The pump requires using a separate motor, which creates another point where the gear drive may fail. You also must run electricity to the pump motor—often at a different voltage than the main gearbox motor.
Depending on your application, water accessibility, and external thermal factors, any of these gear drive cooling solutions may be effective. The objective is always to find the most efficient cooling solution with the fewest points of failure, requiring the lowest maintenance.
Why DuraPlate is a True High-Performance Solution
To answer the need for a durable, high-performance gear drive cooling solution, Rexnord engineered the patented DuraPlate cooling system, available as an option with our Falk V-Class Drives.
Instead of requiring a separate gear drive cooling system with an external heat exchanger, fan, or water pump, DuraPlate is a heat exchanger built for the Falk V-Class drive. It integrates with the gearbox, minimizing the physical footprint requirements. The DuraPlate system never needs coolant, water, or electricity, making it an easy, cost-saving, and low-maintenance solution.
DuraPlate consists of a plate-style heat exchanger made from stainless steel mounted on the gearbox itself. When the input shaft of the gearbox spins, the built-in shaft fan generates air flow. Hot oil flows through the low-restriction heat exchanger surrounding the shaft fan, cooling directly and efficiently, without the need for an external motor.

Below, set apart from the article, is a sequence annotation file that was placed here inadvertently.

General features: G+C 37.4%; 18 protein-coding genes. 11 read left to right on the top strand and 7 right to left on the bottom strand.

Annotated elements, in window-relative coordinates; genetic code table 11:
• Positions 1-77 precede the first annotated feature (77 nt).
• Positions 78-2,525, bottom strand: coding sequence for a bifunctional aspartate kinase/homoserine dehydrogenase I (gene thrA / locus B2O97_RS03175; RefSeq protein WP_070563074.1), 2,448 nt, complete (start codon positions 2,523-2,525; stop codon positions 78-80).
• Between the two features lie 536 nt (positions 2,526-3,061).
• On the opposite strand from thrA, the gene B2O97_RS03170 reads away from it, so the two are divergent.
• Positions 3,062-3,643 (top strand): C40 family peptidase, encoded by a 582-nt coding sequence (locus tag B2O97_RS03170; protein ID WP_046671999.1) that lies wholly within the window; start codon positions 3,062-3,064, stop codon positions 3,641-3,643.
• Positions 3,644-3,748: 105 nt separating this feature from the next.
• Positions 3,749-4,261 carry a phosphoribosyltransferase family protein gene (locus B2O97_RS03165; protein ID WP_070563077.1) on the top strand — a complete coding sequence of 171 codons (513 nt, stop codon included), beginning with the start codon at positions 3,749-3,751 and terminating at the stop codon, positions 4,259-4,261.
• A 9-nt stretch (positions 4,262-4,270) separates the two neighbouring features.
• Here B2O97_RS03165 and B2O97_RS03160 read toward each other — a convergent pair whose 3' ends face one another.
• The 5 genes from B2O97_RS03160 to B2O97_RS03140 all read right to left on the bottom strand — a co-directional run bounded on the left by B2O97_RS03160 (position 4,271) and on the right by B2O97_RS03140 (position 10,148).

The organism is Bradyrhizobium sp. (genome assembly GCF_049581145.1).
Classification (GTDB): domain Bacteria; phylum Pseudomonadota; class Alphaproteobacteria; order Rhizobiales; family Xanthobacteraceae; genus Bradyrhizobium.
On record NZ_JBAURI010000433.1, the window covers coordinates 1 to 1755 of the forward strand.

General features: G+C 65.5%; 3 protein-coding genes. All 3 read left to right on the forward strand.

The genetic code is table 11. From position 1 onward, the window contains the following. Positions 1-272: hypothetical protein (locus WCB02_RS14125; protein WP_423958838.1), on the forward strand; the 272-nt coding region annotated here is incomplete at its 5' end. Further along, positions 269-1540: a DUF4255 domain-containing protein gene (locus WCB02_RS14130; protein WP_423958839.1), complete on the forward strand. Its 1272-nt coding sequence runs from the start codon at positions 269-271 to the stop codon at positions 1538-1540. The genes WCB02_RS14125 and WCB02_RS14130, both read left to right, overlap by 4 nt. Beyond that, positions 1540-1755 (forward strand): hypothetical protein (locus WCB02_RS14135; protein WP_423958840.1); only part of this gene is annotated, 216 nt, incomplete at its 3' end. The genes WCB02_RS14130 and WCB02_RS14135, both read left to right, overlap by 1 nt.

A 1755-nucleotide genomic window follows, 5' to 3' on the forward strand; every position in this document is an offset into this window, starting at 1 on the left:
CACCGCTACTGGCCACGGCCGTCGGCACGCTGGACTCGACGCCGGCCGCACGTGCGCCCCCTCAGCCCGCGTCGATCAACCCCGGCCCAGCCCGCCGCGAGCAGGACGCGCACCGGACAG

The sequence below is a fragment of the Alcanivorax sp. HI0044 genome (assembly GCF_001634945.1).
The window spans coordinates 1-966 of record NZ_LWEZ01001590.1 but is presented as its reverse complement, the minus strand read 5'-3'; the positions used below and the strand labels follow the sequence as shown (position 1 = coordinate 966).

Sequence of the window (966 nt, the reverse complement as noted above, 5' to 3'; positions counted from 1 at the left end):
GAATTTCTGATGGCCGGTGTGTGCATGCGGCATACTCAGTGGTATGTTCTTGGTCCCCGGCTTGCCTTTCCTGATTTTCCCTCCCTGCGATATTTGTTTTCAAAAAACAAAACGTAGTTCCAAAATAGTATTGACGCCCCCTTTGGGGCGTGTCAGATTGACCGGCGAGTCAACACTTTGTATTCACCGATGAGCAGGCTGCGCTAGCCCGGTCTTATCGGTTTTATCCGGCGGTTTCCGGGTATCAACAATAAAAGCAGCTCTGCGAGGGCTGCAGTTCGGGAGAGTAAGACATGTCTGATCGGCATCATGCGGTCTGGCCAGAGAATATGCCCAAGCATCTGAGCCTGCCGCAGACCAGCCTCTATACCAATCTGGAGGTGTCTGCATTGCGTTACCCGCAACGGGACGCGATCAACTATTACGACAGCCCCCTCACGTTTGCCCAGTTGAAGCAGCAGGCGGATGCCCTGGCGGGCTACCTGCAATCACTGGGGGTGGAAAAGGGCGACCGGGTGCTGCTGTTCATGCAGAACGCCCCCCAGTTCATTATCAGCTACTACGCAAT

Instead of an external pump, a shaft driven, integral pump circulates the oil. This option offers you the cooling abilities of air and water-cooling, but in a self-contained packing within the drive. The added benefit is a fool-proof operation because the pump and fan are shaft-driven; if the gearbox is running, so is the cooling system. Although, there is no more need to ensure the cooling system is turned on when the gearbox is running.
DuraPlate is an ideal solution and much more cost-effective than external air-to-water cooling. For a no-maintenance, low cost solution, the DuraPlate system is an ideal option with the Falk V-Class Drive. The V-Class Drive is already engineered to operate cooler than the competition, and with the optional DuraPlate cooling system, you can rest assured your drive life is maximised.
Find out more information on the Falk V-Class drive with optional DuraPlate cooling system on the Rexnord website.